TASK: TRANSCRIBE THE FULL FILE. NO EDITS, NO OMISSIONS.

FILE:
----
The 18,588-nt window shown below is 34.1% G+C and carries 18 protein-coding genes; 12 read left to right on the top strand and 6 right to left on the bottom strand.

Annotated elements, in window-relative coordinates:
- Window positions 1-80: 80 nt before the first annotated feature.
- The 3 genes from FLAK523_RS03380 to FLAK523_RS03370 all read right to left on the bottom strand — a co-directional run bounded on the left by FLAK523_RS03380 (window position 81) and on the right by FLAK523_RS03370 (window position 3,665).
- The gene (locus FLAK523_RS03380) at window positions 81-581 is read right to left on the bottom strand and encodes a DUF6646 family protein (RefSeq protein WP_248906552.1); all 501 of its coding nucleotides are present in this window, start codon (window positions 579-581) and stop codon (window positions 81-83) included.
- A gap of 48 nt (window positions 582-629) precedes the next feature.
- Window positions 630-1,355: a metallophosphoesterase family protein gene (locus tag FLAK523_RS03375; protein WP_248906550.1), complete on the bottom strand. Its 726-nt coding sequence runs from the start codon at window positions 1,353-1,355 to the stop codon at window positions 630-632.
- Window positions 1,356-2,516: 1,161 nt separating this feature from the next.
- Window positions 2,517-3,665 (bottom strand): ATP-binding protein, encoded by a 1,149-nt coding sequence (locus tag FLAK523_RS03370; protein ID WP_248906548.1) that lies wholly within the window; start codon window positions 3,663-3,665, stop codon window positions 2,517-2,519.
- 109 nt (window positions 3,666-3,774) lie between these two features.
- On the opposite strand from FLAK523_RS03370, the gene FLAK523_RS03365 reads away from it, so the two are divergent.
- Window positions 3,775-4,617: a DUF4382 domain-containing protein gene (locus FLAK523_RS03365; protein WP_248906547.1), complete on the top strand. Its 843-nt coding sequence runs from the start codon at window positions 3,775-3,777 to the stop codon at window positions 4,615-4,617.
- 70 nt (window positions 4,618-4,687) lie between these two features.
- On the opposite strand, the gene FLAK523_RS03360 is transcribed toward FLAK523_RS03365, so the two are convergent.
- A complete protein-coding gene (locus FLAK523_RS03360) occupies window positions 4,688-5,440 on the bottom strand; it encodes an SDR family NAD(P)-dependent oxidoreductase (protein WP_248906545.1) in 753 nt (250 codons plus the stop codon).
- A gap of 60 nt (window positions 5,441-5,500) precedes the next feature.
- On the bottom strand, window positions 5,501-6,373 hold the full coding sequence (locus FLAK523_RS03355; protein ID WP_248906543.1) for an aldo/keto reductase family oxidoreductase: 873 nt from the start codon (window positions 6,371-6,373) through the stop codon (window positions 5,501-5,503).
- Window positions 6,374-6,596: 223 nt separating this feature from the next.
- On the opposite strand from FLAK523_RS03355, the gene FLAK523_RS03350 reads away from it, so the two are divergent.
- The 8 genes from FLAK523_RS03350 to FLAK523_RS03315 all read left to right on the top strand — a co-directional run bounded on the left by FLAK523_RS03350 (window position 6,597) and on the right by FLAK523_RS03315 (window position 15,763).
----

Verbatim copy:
The 18,588-nt window shown below is 34.1% G+C and carries 18 protein-coding genes; 12 read left to right on the top strand and 6 right to left on the bottom strand.

Annotated elements, in window-relative coordinates:
- Window positions 1-80: 80 nt before the first annotated feature.
- The 3 genes from FLAK523_RS03380 to FLAK523_RS03370 all read right to left on the bottom strand — a co-directional run bounded on the left by FLAK523_RS03380 (window position 81) and on the right by FLAK523_RS03370 (window position 3,665).
- The gene (locus FLAK523_RS03380) at window positions 81-581 is read right to left on the bottom strand and encodes a DUF6646 family protein (RefSeq protein WP_248906552.1); all 501 of its coding nucleotides are present in this window, start codon (window positions 579-581) and stop codon (window positions 81-83) included.
- A gap of 48 nt (window positions 582-629) precedes the next feature.
- Window positions 630-1,355: a metallophosphoesterase family protein gene (locus tag FLAK523_RS03375; protein WP_248906550.1), complete on the bottom strand. Its 726-nt coding sequence runs from the start codon at window positions 1,353-1,355 to the stop codon at window positions 630-632.
- Window positions 1,356-2,516: 1,161 nt separating this feature from the next.
- Window positions 2,517-3,665 (bottom strand): ATP-binding protein, encoded by a 1,149-nt coding sequence (locus tag FLAK523_RS03370; protein ID WP_248906548.1) that lies wholly within the window; start codon window positions 3,663-3,665, stop codon window positions 2,517-2,519.
- 109 nt (window positions 3,666-3,774) lie between these two features.
- On the opposite strand from FLAK523_RS03370, the gene FLAK523_RS03365 reads away from it, so the two are divergent.
- Window positions 3,775-4,617: a DUF4382 domain-containing protein gene (locus FLAK523_RS03365; protein WP_248906547.1), complete on the top strand. Its 843-nt coding sequence runs from the start codon at window positions 3,775-3,777 to the stop codon at window positions 4,615-4,617.
- 70 nt (window positions 4,618-4,687) lie between these two features.
- On the opposite strand, the gene FLAK523_RS03360 is transcribed toward FLAK523_RS03365, so the two are convergent.
- A complete protein-coding gene (locus FLAK523_RS03360) occupies window positions 4,688-5,440 on the bottom strand; it encodes an SDR family NAD(P)-dependent oxidoreductase (protein WP_248906545.1) in 753 nt (250 codons plus the stop codon).
- A gap of 60 nt (window positions 5,441-5,500) precedes the next feature.
- On the bottom strand, window positions 5,501-6,373 hold the full coding sequence (locus FLAK523_RS03355; protein ID WP_248906543.1) for an aldo/keto reductase family oxidoreductase: 873 nt from the start codon (window positions 6,371-6,373) through the stop codon (window positions 5,501-5,503).
- Window positions 6,374-6,596: 223 nt separating this feature from the next.
- On the opposite strand from FLAK523_RS03355, the gene FLAK523_RS03350 reads away from it, so the two are divergent.
- The 8 genes from FLAK523_RS03350 to FLAK523_RS03315 all read left to right on the top strand — a co-directional run bounded on the left by FLAK523_RS03350 (window position 6,597) and on the right by FLAK523_RS03315 (window position 15,763).